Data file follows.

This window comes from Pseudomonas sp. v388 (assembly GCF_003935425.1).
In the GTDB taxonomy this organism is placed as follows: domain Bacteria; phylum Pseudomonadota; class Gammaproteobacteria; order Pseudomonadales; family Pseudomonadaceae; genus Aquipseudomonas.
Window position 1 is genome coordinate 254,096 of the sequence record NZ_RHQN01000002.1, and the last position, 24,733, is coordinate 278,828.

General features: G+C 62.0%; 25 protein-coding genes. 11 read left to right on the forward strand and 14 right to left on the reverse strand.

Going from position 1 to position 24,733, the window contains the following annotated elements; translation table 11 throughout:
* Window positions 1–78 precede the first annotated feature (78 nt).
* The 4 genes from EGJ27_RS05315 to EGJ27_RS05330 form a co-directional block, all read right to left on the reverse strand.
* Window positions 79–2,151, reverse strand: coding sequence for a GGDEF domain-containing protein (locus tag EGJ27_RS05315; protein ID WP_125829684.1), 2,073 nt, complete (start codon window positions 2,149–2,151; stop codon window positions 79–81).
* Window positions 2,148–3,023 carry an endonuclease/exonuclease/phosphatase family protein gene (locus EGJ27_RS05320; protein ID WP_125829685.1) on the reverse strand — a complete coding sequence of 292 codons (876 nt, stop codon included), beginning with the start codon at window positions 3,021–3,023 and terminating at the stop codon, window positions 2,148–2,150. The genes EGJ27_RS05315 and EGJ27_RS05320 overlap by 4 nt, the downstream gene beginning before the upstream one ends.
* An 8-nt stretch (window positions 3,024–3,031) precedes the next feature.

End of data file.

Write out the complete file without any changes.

This window comes from Pseudomonas sp. v388 (assembly GCF_003935425.1).
In the GTDB taxonomy this organism is placed as follows: domain Bacteria; phylum Pseudomonadota; class Gammaproteobacteria; order Pseudomonadales; family Pseudomonadaceae; genus Aquipseudomonas.
Window position 1 is genome coordinate 254,096 of the sequence record NZ_RHQN01000002.1, and the last position, 24,733, is coordinate 278,828.

General features: G+C 62.0%; 25 protein-coding genes. 11 read left to right on the forward strand and 14 right to left on the reverse strand.

Going from position 1 to position 24,733, the window contains the following annotated elements; translation table 11 throughout:
* Window positions 1–78 precede the first annotated feature (78 nt).
* The 4 genes from EGJ27_RS05315 to EGJ27_RS05330 form a co-directional block, all read right to left on the reverse strand.
* Window positions 79–2,151, reverse strand: coding sequence for a GGDEF domain-containing protein (locus tag EGJ27_RS05315; protein ID WP_125829684.1), 2,073 nt, complete (start codon window positions 2,149–2,151; stop codon window positions 79–81).
* Window positions 2,148–3,023 carry an endonuclease/exonuclease/phosphatase family protein gene (locus EGJ27_RS05320; protein ID WP_125829685.1) on the reverse strand — a complete coding sequence of 292 codons (876 nt, stop codon included), beginning with the start codon at window positions 3,021–3,023 and terminating at the stop codon, window positions 2,148–2,150. The genes EGJ27_RS05315 and EGJ27_RS05320 overlap by 4 nt, the downstream gene beginning before the upstream one ends.
* An 8-nt stretch (window positions 3,024–3,031) precedes the next feature.